Cordray: No change for consumer bureau under Trump

Cordray: No change for consumer bureau under Trump
© Greg Nash

Consumer Financial Protection Bureau (CFPB) Director Richard CordrayRichard Adams CordrayConsumers need a hero, not a hack, to head the CFPB Overnight Regulation: Feds push to clarify regs on bump stocks | Interior wants Trump to shrink two more monuments | Navajo Nation sues over monument rollback | FCC won't delay net neutrality vote | Senate panel approves bill easing Dodd-Frank rules Overnight Finance: GOP delays work on funding bill amid conservative demands | Senate panel approves Fed nominee Powell | Dodd-Frank rollback advances | WH disputes report Mueller subpoenaed Trump bank records MORE is showing little sign of easing off the gas as the Trump administration takes hold.

Cordray, who has helmed the CFPB as its first and only director, said Tuesday that he has no intention of stepping down early, despite pressure from Republicans eager to overhaul the 5-year-old agency.

“It really shouldn’t change the job at all,” said Cordray of Trump assuming power. “We have an independent mandate to do what we do and we’ll continue to work to protect consumers.”

Cordray made his comments at an event hosted by The Wall Street Journal.

ADVERTISEMENT
Cordray’s CFPB has long been in GOP crosshairs, as Republicans argue the agency wields too much power with too little oversight. And with President Trump in office, many believe it is that party’s best chance to significantly alter the agency’s course.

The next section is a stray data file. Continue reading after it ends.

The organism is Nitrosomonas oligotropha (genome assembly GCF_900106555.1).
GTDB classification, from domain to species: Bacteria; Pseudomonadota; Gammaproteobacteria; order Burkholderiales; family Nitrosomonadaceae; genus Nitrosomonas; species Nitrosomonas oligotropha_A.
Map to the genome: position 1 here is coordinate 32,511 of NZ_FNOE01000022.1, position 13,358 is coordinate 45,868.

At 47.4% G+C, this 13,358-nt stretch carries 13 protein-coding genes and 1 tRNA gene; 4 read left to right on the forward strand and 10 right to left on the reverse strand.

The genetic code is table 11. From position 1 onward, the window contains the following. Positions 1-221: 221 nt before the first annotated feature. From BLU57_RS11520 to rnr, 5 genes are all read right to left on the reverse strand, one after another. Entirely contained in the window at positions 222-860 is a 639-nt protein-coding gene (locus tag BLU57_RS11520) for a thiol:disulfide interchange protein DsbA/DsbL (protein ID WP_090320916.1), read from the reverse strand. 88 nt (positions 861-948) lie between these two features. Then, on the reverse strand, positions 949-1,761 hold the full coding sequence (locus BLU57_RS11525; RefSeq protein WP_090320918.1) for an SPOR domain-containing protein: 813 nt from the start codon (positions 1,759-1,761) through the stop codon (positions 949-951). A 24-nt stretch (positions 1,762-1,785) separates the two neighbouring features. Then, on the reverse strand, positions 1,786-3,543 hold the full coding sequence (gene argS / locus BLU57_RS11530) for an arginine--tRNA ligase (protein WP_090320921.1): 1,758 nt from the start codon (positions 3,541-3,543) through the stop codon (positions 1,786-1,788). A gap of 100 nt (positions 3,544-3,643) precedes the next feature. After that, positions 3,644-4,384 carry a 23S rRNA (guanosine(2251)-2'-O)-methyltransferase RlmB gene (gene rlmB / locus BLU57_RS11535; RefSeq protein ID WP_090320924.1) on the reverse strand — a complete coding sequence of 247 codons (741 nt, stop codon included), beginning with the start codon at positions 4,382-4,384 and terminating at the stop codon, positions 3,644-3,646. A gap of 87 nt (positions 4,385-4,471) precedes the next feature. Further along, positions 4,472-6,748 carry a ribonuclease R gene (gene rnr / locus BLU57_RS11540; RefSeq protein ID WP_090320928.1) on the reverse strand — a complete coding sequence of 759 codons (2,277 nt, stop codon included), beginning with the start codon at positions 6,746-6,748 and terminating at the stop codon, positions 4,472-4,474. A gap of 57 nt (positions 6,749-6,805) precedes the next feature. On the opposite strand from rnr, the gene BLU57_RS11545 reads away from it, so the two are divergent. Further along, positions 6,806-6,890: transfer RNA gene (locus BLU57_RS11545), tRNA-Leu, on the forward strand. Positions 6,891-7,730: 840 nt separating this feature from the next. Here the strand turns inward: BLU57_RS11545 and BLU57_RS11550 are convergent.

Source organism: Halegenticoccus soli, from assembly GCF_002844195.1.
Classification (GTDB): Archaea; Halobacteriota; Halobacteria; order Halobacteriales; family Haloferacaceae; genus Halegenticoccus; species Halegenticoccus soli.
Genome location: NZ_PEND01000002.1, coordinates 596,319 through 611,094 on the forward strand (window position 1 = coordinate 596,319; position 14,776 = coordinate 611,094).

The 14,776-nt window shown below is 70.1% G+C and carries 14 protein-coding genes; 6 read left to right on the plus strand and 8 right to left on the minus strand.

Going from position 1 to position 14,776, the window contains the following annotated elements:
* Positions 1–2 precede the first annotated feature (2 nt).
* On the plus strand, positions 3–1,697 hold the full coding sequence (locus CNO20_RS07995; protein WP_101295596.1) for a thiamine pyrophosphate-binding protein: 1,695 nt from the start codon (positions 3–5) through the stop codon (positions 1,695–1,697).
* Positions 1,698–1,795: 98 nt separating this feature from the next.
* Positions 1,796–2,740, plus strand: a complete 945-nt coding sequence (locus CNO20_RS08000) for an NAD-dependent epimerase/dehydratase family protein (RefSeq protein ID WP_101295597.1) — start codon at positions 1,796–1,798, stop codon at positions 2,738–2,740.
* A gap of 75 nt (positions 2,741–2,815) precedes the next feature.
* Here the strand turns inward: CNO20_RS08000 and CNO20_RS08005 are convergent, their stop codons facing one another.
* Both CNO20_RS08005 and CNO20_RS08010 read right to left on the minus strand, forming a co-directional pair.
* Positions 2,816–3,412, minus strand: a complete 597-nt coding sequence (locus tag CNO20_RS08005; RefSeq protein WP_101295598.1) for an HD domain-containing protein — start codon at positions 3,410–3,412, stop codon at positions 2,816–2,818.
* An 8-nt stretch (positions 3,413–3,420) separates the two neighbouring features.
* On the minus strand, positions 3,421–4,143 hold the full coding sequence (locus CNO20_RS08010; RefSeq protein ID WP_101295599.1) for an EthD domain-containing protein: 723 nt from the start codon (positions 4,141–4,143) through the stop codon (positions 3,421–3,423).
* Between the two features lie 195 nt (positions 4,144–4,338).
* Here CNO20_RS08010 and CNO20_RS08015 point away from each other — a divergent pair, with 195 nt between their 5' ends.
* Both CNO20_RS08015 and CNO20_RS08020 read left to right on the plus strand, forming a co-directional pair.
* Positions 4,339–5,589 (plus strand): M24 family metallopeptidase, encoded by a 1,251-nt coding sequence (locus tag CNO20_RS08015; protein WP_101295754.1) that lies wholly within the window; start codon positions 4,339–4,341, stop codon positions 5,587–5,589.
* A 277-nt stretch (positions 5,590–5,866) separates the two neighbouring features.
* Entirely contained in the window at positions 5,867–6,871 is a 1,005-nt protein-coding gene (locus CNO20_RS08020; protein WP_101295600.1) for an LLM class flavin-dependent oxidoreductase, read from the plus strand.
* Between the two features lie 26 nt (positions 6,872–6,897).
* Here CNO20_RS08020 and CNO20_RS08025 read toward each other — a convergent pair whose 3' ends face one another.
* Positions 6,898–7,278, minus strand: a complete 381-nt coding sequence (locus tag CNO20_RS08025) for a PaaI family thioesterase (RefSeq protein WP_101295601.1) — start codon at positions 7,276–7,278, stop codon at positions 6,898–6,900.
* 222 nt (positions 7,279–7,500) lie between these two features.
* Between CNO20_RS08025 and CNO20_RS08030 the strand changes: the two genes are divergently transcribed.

But Cordray, whose term does not expire until the middle of 2018, is indicating he has every intention of staying on the job and keeping the CFPB on his preferred course, setting up an inevitable conflict with the GOP in Washington.

He is relying significantly on the CFPB’s status — now in question — as an independent agency to resist efforts to oust him. The Dodd-Frank financial reform law established the CFPB as an independent agency, meaning the president could only remove him “for cause,” meaning some sort of wrongdoing or malfeasance would have to be evident in his work.

Congressional Republicans are currently trying to build the case for firing Cordray, citing some of his regulatory and enforcement work as running beyond his mandate. Cordray defended his work Tuesday and gave no indication that the agency’s agenda will be changing due to the new president.

“If we’re not going to enforce the law aggressively, then what are we saying?” he said. “Our pace needs to be steady and vigorous.”

At the same time, Cordray’s position is under pressure on the legal front, after a panel of appeals court judges ruled in October that the agency’s current structure is unconstitutional. That ruling, which is now pending for review before the full D.C. Circuit Court of Appeals, would give the president the power to remove Cordray at will.

Cordray largely dodged those legal questions, and even went so far as to say he did not know yet if one of the Trump administration’s first acts as president — placing a freeze on all ongoing federal rulemaking — applied to his agency.

“We’re still digesting these orders,” he said. “I’ll leave that to the lawyers for now.”